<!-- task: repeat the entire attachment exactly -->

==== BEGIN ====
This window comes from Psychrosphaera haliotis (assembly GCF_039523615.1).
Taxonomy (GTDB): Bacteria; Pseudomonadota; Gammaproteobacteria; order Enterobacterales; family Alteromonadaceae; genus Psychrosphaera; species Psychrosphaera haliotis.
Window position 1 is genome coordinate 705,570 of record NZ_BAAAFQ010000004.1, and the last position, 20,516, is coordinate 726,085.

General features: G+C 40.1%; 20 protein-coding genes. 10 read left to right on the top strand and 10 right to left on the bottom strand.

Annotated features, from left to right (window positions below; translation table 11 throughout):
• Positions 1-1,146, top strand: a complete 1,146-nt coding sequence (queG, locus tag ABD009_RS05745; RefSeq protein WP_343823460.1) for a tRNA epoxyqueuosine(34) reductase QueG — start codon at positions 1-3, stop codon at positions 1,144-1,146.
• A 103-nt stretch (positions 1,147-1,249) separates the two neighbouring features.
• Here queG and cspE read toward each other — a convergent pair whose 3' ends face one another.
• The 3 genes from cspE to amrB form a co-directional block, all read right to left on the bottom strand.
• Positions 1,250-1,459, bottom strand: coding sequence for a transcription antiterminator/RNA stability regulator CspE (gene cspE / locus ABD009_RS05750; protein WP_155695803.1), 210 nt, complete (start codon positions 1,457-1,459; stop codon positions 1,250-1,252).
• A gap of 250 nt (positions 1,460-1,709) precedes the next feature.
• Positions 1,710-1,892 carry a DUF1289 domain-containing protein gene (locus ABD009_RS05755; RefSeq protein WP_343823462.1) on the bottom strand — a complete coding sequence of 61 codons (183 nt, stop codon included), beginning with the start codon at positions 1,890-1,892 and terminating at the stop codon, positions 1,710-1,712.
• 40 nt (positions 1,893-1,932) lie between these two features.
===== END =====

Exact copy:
This window comes from Psychrosphaera haliotis (assembly GCF_039523615.1).
Taxonomy (GTDB): Bacteria; Pseudomonadota; Gammaproteobacteria; order Enterobacterales; family Alteromonadaceae; genus Psychrosphaera; species Psychrosphaera haliotis.
Window position 1 is genome coordinate 705,570 of record NZ_BAAAFQ010000004.1, and the last position, 20,516, is coordinate 726,085.

General features: G+C 40.1%; 20 protein-coding genes. 10 read left to right on the top strand and 10 right to left on the bottom strand.

Annotated features, from left to right (window positions below; translation table 11 throughout):
• Positions 1-1,146, top strand: a complete 1,146-nt coding sequence (queG, locus tag ABD009_RS05745; RefSeq protein WP_343823460.1) for a tRNA epoxyqueuosine(34) reductase QueG — start codon at positions 1-3, stop codon at positions 1,144-1,146.
• A 103-nt stretch (positions 1,147-1,249) separates the two neighbouring features.
• Here queG and cspE read toward each other — a convergent pair whose 3' ends face one another.
• The 3 genes from cspE to amrB form a co-directional block, all read right to left on the bottom strand.
• Positions 1,250-1,459, bottom strand: coding sequence for a transcription antiterminator/RNA stability regulator CspE (gene cspE / locus ABD009_RS05750; protein WP_155695803.1), 210 nt, complete (start codon positions 1,457-1,459; stop codon positions 1,250-1,252).
• A gap of 250 nt (positions 1,460-1,709) precedes the next feature.
• Positions 1,710-1,892 carry a DUF1289 domain-containing protein gene (locus ABD009_RS05755; RefSeq protein WP_343823462.1) on the bottom strand — a complete coding sequence of 61 codons (183 nt, stop codon included), beginning with the start codon at positions 1,890-1,892 and terminating at the stop codon, positions 1,710-1,712.
• 40 nt (positions 1,893-1,932) lie between these two features.